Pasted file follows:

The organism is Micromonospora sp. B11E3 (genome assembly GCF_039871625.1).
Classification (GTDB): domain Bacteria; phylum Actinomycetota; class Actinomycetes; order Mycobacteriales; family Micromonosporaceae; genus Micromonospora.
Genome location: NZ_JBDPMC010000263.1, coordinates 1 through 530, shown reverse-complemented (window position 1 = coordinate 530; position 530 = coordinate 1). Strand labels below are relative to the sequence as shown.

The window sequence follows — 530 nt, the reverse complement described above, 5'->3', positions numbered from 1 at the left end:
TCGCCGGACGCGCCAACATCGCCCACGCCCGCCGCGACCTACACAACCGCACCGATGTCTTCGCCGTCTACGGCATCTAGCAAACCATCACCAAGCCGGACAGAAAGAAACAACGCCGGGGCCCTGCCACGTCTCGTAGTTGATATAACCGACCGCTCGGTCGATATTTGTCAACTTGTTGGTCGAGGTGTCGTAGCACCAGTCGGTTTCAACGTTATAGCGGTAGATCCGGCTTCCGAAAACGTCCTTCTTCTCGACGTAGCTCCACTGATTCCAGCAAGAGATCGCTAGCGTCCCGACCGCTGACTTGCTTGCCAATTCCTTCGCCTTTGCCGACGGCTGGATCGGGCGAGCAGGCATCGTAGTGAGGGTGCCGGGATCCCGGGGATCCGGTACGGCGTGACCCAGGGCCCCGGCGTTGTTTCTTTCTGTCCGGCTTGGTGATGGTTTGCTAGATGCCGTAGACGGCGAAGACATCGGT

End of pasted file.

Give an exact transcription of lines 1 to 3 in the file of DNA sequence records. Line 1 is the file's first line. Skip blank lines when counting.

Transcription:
The organism is Micromonospora sp. B11E3 (genome assembly GCF_039871625.1).
Classification (GTDB): domain Bacteria; phylum Actinomycetota; class Actinomycetes; order Mycobacteriales; family Micromonosporaceae; genus Micromonospora.
Genome location: NZ_JBDPMC010000263.1, coordinates 1 through 530, shown reverse-complemented (window position 1 = coordinate 530; position 530 = coordinate 1). Strand labels below are relative to the sequence as shown.